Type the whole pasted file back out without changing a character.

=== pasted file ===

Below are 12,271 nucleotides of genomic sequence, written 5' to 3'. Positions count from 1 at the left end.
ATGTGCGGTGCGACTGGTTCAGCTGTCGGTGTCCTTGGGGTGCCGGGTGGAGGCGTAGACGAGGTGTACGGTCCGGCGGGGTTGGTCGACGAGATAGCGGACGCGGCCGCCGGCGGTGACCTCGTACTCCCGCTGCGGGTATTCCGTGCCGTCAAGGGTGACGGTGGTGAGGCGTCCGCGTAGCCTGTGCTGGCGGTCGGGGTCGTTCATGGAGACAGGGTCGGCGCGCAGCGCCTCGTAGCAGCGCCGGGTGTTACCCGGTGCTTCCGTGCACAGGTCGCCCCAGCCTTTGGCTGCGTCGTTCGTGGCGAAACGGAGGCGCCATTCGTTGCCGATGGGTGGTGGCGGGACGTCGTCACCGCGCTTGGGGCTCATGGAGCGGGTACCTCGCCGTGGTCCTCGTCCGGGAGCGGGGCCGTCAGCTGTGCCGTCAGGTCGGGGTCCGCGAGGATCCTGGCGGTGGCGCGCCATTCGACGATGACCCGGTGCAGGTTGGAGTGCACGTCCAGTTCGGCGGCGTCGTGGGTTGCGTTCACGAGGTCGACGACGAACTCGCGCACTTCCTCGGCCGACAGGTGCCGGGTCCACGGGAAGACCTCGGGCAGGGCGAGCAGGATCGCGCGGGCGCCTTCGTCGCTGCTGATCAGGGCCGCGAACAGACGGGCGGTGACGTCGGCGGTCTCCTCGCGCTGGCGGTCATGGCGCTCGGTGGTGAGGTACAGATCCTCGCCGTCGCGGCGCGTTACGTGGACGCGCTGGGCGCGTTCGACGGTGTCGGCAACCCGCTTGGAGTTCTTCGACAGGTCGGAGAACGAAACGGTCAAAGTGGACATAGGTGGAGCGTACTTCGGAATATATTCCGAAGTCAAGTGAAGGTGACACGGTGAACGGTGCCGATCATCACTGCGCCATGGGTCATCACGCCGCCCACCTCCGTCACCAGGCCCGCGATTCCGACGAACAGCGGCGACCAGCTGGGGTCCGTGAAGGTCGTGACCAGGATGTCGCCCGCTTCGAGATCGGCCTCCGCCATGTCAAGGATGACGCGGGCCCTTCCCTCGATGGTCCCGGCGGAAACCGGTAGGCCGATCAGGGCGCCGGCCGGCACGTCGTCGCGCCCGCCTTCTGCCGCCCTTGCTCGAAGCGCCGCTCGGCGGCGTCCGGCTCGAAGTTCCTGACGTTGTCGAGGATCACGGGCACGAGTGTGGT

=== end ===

Below are 12,271 nucleotides of genomic sequence, written 5' to 3'. Positions count from 1 at the left end.
ATGTGCGGTGCGACTGGTTCAGCTGTCGGTGTCCTTGGGGTGCCGGGTGGAGGCGTAGACGAGGTGTACGGTCCGGCGGGGTTGGTCGACGAGATAGCGGACGCGGCCGCCGGCGGTGACCTCGTACTCCCGCTGCGGGTATTCCGTGCCGTCAAGGGTGACGGTGGTGAGGCGTCCGCGTAGCCTGTGCTGGCGGTCGGGGTCGTTCATGGAGACAGGGTCGGCGCGCAGCGCCTCGTAGCAGCGCCGGGTGTTACCCGGTGCTTCCGTGCACAGGTCGCCCCAGCCTTTGGCTGCGTCGTTCGTGGCGAAACGGAGGCGCCATTCGTTGCCGATGGGTGGTGGCGGGACGTCGTCACCGCGCTTGGGGCTCATGGAGCGGGTACCTCGCCGTGGTCCTCGTCCGGGAGCGGGGCCGTCAGCTGTGCCGTCAGGTCGGGGTCCGCGAGGATCCTGGCGGTGGCGCGCCATTCGACGATGACCCGGTGCAGGTTGGAGTGCACGTCCAGTTCGGCGGCGTCGTGGGTTGCGTTCACGAGGTCGACGACGAACTCGCGCACTTCCTCGGCCGACAGGTGCCGGGTCCACGGGAAGACCTCGGGCAGGGCGAGCAGGATCGCGCGGGCGCCTTCGTCGCTGCTGATCAGGGCCGCGAACAGACGGGCGGTGACGTCGGCGGTCTCCTCGCGCTGGCGGTCATGGCGCTCGGTGGTGAGGTACAGATCCTCGCCGTCGCGGCGCGTTACGTGGACGCGCTGGGCGCGTTCGACGGTGTCGGCAACCCGCTTGGAGTTCTTCGACAGGTCGGAGAACGAAACGGTCAAAGTGGACATAGGTGGAGCGTACTTCGGAATATATTCCGAAGTCAAGTGAAGGTGACACGGTGAACGGTGCCGATCATCACTGCGCCATGGGTCATCACGCCGCCCACCTCCGTCACCAGGCCCGCGATTCCGACGAACAGCGGCGACCAGCTGGGGTCCGTGAAGGTCGTGACCAGGATGTCGCCCGCTTCGAGATCGGCCTCCGCCATGTCAAGGATGACGCGGGCCCTTCCCTCGATGGTCCCGGCGGAAACCGGTAGGCCGATCAGGGCGCCGGCCGGCACGTCGTCGCGCCCGCCTTCTGCCGCCCTTGCTCGAAGCGCCGCTCGGCGGCGTCCGGCTCGAAGTTCCTGACGTTGTCGAGGATCACGGGCACGAGTGTGGT